Design: Individuality rules
This colourful family retreat is a cache of treasures, both handmade and collected from around the globe
It's the type of place where we would want to stay, filled with the stuff we love, but that wouldn't cost a fortune. Erin O'Malley has hand-painted vibrant triangles over the large barn doors of her family's Point Wells retreat, creating a pair of eye-catching moving murals.
Erin is fond of triangles. A lampshade across the room, in one of the French striped fabrics that she and her husband Darran Mangelsdorf sell from their Auckland interiors store, Madder and Rouge, has been given a similar treatment. Hand-painted again, these triangles float over the woven stripes, bringing new interest to one of the timeless cotton fabrics they first discovered 12 years ago. Erin is designing a screen-printed version to sell for soft furnishings soon.
The lampshade brings more texture into an open-plan living space that offers something new at every turn. "I love a bit of everything," Erin says, "but it all starts with texture, then pattern and colour. Colour isn't essential. It needs heaviness to pull it back. That's why we have dark charcoal walls in the shop."
In contrast, the coastal barn, a custom kitset modified to suit their laid-back weekend lifestyle, has been painted white throughout so as not to compete with the pleasing mix of fabrics, ethnic finds, vintage furniture and art - much of it Erin's own work. She exhibits her paintings once a year.
"Fresh white walls stop old things from looking fusty," she adds. "Lots of stuff here was brought from our travels around the world. It's amazing how much we had. I can't resist collecting but Darran doesn't get it sometimes."
Often, she confesses, pieces sourced for the shop will never quite make it there, ending up instead at their Ponsonby home.
In the barn, living, cooking and dining are conducted in the rectangular space that leads to a bedroom for Erin and Darran and another for son Toby, 12. Daughter Sophia, 7, sleeps in a linen-curtained snug between the two.
Erin confesses, somewhat unnecessarily, about her current passion for skins and fur. The proof is there on the concrete flooring that's softened throughout with sheepskins, kilims, small calf hides and spotted deer skins, also sold in the shop.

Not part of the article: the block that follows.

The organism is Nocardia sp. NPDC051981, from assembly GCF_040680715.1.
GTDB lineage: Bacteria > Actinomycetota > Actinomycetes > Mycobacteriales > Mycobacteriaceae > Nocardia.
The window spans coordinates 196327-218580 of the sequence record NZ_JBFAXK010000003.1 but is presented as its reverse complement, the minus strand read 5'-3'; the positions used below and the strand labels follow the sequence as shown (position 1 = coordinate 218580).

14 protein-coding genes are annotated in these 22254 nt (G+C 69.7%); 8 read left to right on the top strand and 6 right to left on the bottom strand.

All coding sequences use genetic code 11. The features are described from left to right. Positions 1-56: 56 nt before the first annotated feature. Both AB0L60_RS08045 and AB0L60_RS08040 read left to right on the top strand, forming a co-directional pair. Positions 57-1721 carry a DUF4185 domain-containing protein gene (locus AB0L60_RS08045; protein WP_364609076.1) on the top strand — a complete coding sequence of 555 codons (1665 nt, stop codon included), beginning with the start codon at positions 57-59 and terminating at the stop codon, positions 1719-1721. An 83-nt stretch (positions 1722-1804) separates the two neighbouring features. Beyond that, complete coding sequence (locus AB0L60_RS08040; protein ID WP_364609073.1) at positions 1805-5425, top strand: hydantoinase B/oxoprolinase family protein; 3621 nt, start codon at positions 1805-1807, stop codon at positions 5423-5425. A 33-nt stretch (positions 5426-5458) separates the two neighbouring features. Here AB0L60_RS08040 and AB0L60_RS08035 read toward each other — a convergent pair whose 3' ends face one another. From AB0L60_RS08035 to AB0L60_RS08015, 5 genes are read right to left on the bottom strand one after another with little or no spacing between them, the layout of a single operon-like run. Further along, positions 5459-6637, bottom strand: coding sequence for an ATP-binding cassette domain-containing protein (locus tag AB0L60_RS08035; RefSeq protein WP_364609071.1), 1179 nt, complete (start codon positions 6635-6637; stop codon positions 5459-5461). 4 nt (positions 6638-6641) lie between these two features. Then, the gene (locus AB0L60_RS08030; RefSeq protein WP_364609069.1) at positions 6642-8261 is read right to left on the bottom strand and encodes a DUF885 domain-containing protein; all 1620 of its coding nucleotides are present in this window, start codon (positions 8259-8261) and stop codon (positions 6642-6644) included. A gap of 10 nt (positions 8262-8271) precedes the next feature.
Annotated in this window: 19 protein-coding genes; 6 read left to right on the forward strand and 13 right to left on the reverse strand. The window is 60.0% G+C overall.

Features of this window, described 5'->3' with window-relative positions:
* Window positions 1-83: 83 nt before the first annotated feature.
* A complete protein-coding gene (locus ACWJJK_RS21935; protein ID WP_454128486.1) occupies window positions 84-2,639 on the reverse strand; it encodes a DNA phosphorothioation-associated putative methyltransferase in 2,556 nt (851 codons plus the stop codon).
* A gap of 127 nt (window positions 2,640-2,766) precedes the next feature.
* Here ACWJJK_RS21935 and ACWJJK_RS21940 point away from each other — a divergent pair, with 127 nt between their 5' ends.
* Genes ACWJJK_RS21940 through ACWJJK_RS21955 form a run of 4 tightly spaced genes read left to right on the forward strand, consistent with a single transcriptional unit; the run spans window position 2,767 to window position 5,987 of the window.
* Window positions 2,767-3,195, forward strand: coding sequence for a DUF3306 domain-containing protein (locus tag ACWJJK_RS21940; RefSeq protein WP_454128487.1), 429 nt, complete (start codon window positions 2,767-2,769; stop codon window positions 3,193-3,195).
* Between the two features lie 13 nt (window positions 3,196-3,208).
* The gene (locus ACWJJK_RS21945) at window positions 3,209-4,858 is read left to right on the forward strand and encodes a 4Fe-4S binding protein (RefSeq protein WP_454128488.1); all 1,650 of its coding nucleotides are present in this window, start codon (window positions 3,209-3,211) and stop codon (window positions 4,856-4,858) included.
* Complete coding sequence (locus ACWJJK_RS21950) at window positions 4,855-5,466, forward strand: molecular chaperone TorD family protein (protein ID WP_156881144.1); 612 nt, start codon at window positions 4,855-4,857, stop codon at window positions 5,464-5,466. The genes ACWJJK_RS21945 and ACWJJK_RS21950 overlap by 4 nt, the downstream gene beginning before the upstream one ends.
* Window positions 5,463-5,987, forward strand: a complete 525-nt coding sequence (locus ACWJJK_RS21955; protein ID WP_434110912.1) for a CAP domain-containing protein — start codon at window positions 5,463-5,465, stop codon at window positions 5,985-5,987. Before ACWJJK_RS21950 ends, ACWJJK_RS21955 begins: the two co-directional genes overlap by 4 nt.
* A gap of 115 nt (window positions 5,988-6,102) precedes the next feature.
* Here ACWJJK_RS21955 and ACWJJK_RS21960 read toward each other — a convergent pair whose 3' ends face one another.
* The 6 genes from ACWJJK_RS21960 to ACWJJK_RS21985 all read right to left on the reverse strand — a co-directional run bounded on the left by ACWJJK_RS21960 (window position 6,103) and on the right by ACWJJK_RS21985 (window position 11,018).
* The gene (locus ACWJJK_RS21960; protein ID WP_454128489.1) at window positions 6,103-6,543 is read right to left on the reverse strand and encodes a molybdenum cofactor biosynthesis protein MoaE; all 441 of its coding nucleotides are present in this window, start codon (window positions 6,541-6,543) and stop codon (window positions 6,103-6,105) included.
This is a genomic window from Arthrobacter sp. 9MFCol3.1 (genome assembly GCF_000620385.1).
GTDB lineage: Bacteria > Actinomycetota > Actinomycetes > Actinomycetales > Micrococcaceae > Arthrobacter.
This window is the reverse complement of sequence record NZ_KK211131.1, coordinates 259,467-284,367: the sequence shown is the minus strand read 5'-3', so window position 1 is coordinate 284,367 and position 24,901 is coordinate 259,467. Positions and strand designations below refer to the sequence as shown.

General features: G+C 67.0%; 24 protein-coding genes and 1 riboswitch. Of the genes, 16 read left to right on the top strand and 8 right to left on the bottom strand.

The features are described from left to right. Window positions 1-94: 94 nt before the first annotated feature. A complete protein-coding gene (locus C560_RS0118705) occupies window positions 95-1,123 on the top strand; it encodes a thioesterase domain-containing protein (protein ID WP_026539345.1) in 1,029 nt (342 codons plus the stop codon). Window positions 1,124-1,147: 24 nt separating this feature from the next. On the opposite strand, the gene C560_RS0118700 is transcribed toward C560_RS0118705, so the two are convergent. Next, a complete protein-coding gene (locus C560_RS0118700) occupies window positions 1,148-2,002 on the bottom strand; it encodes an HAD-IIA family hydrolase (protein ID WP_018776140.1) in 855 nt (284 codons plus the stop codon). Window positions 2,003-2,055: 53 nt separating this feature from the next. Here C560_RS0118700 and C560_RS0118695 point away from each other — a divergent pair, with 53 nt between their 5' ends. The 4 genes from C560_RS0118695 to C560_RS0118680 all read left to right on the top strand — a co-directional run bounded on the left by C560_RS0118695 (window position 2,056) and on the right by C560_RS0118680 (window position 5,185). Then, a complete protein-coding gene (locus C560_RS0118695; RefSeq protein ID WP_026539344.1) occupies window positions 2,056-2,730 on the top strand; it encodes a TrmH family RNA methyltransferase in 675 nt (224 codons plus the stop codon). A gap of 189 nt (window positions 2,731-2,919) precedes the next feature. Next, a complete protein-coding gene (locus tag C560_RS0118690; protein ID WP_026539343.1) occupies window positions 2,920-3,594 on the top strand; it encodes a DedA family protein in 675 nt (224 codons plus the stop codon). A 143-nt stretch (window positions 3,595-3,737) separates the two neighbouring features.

While, she says, as a couple they love nothing more than entertaining friends, the joy, for her, has never extended to cooking. "I have a rotating menu of about five meals," she adds.
Fortunately, a large new stove in the kitchen area is helping change all that. "Cooking and I are beginning to be friends, but Darran is the cook."
A durable concrete bench sits alongside the stove. Vintage French factory lights hover above. Underneath, large cane washing baskets keep utensils handy but out of the way. Distressed metal shelves hold colourful patterned plates and Afghan pottery bowls and jugs sit atop tables and on the chunky French green shop counter, which provides extra bench space and storage.
In the living area there's a softly worn leather couch, an Indian cabinet, rustic woven daybed and an array of other seating options. All are linked with colourful cushions and ethnic weaves. A grid of aluminium doors fills a wall and leads to the garden behind. Even the bathroom and bedrooms are given international touches with old Chinese lantern shades, Turkish cotton towels, Egyptian lights and Nepalese hangings.
The couple travel to France every 18 months to find new suppliers and designers for the store. A trip to India to source textiles beckons soon, too.
In Erin and Darran's bedroom, the double fabric drapes feature sheer linen scrim on top and Madder and Rouge's Tom Noir stripe on the bottom - the woven striped cottons coming from a mill in the south of France. Erin says these and the other Gallic pieces they stock - including genuine Tolix metal stools and Tse & Tse plates - offer a point of difference for customers.
Erin and Darran stay at the barn whenever they can but are now also opening it up to holidaying guests. "It's the type of place where we would want to stay, filled with the stuff we love, but that wouldn't cost a fortune." Sleeping five, it is available for rent for $280 a night for a minimum two-night stay in the low season and seven nights in December and January. All linen and cleaning are supplied.
"We loved creating this," Erin says. "We enjoy the open-plan space and Point Wells has a lush, green feel to it. As well, it's close to Omaha Beach. It's an old seaside settlement and it's great to jump off one of the piers into the water on a hot day."
• For bookings, visit holidayhouses.co.nz.
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